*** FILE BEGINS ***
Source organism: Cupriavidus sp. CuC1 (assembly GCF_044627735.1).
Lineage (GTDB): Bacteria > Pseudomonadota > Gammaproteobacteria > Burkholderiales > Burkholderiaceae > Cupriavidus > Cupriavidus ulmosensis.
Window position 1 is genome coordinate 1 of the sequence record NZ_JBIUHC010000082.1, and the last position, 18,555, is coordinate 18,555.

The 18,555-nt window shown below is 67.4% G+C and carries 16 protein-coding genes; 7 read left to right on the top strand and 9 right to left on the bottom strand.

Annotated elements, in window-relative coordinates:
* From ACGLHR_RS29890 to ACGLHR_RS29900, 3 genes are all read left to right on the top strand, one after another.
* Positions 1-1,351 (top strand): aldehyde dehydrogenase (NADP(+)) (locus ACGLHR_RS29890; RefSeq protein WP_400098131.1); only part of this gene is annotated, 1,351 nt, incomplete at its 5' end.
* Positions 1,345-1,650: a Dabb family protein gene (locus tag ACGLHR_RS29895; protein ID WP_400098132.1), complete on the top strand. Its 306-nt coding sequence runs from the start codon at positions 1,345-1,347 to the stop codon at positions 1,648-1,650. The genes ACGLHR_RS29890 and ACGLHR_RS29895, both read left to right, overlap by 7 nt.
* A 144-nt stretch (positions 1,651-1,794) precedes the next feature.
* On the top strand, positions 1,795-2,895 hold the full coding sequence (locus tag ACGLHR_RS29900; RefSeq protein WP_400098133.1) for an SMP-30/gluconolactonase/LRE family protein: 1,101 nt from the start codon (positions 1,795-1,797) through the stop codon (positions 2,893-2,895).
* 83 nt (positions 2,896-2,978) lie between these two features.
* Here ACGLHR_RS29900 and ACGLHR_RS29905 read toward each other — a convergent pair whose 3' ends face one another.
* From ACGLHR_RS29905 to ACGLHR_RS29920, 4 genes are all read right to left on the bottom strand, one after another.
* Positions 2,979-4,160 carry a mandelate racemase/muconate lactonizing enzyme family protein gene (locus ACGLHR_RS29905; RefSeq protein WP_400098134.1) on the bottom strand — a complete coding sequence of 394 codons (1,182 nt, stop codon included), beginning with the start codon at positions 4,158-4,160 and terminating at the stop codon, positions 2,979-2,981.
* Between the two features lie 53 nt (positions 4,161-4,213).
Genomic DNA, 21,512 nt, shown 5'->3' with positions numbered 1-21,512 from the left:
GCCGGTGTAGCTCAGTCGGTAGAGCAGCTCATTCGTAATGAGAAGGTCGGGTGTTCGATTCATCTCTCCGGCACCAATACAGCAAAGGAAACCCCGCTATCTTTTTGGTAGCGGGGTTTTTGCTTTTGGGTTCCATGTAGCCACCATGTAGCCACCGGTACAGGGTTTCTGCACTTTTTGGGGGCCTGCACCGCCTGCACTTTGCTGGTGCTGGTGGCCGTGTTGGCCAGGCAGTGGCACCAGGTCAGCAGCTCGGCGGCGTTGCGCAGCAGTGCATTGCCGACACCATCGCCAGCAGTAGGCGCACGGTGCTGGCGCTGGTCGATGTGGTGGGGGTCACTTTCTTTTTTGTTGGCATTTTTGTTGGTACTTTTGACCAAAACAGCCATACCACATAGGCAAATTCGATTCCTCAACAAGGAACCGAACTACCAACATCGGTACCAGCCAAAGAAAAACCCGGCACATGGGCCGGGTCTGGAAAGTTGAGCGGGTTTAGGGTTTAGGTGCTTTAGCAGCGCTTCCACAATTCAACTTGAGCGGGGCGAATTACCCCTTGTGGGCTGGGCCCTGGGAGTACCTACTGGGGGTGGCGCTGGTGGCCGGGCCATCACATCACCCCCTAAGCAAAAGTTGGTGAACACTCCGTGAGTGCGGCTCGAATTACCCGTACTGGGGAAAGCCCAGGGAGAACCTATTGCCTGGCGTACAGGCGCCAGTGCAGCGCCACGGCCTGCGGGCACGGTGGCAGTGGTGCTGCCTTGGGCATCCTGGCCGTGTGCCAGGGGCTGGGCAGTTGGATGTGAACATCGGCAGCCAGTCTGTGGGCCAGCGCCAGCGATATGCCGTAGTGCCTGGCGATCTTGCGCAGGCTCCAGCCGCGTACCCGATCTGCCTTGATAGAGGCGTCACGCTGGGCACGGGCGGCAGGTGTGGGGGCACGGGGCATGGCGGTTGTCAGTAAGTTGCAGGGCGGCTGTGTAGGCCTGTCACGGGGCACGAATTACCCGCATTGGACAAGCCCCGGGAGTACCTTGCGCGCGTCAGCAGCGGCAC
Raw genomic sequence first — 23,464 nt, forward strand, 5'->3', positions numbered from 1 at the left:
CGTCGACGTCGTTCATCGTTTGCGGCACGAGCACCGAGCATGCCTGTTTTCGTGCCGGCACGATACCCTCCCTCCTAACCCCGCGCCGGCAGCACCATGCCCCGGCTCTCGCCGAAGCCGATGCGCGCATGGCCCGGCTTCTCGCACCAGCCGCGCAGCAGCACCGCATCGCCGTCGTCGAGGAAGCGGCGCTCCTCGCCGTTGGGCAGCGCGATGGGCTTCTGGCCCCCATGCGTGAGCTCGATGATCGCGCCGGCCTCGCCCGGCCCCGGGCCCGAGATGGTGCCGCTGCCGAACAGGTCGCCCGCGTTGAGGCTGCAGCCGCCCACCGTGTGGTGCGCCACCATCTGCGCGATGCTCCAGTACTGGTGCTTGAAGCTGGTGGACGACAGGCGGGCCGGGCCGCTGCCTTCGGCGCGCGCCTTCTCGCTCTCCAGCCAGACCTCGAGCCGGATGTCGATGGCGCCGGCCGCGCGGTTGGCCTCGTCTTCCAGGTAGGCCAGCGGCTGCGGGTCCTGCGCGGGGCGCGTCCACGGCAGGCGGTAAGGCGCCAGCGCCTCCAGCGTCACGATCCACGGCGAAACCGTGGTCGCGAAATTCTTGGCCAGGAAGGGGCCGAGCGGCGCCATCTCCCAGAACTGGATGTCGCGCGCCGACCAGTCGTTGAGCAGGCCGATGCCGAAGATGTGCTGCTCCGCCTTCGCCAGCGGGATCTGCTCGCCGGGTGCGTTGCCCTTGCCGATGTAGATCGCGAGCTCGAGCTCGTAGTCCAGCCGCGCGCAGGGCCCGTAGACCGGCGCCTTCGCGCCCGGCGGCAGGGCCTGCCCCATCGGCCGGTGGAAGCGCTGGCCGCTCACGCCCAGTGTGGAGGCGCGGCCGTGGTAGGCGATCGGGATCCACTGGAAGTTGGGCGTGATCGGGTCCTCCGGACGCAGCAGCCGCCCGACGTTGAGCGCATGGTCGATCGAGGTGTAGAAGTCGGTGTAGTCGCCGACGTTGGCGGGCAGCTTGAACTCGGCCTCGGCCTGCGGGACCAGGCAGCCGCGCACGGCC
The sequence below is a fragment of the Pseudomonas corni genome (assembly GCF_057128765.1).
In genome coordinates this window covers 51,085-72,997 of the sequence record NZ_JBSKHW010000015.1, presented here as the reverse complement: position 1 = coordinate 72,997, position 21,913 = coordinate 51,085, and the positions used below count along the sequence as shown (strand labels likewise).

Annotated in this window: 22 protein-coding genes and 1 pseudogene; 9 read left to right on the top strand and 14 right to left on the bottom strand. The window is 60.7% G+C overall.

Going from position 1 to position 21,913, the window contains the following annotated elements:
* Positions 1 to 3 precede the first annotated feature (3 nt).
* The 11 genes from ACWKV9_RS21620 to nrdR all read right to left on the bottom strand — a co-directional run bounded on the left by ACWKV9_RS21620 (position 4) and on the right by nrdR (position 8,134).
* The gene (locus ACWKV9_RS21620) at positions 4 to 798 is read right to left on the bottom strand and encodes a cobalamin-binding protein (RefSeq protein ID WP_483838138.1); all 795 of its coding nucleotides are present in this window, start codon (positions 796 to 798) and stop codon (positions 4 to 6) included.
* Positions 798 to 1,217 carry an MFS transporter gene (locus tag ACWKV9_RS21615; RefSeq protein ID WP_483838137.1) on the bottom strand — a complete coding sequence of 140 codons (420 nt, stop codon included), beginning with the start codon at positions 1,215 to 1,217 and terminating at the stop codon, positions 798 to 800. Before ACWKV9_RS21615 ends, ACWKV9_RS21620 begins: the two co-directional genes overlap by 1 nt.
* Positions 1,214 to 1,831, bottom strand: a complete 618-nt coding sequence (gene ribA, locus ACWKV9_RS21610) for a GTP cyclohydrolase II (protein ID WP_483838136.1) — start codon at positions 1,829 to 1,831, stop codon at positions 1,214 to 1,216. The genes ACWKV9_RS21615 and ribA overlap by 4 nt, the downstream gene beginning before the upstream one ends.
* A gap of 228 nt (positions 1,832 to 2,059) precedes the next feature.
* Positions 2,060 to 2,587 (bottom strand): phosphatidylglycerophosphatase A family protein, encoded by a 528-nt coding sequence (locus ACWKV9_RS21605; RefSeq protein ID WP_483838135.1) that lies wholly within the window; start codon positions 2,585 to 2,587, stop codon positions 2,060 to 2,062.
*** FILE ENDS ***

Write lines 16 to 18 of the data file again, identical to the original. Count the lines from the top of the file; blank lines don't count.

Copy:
Genomic DNA, 21,512 nt, shown 5'->3' with positions numbered 1-21,512 from the left:
GCCGGTGTAGCTCAGTCGGTAGAGCAGCTCATTCGTAATGAGAAGGTCGGGTGTTCGATTCATCTCTCCGGCACCAATACAGCAAAGGAAACCCCGCTATCTTTTTGGTAGCGGGGTTTTTGCTTTTGGGTTCCATGTAGCCACCATGTAGCCACCGGTACAGGGTTTCTGCACTTTTTGGGGGCCTGCACCGCCTGCACTTTGCTGGTGCTGGTGGCCGTGTTGGCCAGGCAGTGGCACCAGGTCAGCAGCTCGGCGGCGTTGCGCAGCAGTGCATTGCCGACACCATCGCCAGCAGTAGGCGCACGGTGCTGGCGCTGGTCGATGTGGTGGGGGTCACTTTCTTTTTTGTTGGCATTTTTGTTGGTACTTTTGACCAAAACAGCCATACCACATAGGCAAATTCGATTCCTCAACAAGGAACCGAACTACCAACATCGGTACCAGCCAAAGAAAAACCCGGCACATGGGCCGGGTCTGGAAAGTTGAGCGGGTTTAGGGTTTAGGTGCTTTAGCAGCGCTTCCACAATTCAACTTGAGCGGGGCGAATTACCCCTTGTGGGCTGGGCCCTGGGAGTACCTACTGGGGGTGGCGCTGGTGGCCGGGCCATCACATCACCCCCTAAGCAAAAGTTGGTGAACACTCCGTGAGTGCGGCTCGAATTACCCGTACTGGGGAAAGCCCAGGGAGAACCTATTGCCTGGCGTACAGGCGCCAGTGCAGCGCCACGGCCTGCGGGCACGGTGGCAGTGGTGCTGCCTTGGGCATCCTGGCCGTGTGCCAGGGGCTGGGCAGTTGGATGTGAACATCGGCAGCCAGTCTGTGGGCCAGCGCCAGCGATATGCCGTAGTGCCTGGCGATCTTGCGCAGGCTCCAGCCGCGTACCCGATCTGCCTTGATAGAGGCGTCACGCTGGGCACGGGCGGCAGGTGTGGGGGCACGGGGCATGGCGGTTGTCAGTAAGTTGCAGGGCGGCTGTGTAGGCCTGTCACGGGGCACGAATTACCCGCATTGGACAAGCCCCGGGAGTACCTTGCGCGCGTCAGCAGCGGCAC
Raw genomic sequence first — 23,464 nt, forward strand, 5'->3', positions numbered from 1 at the left: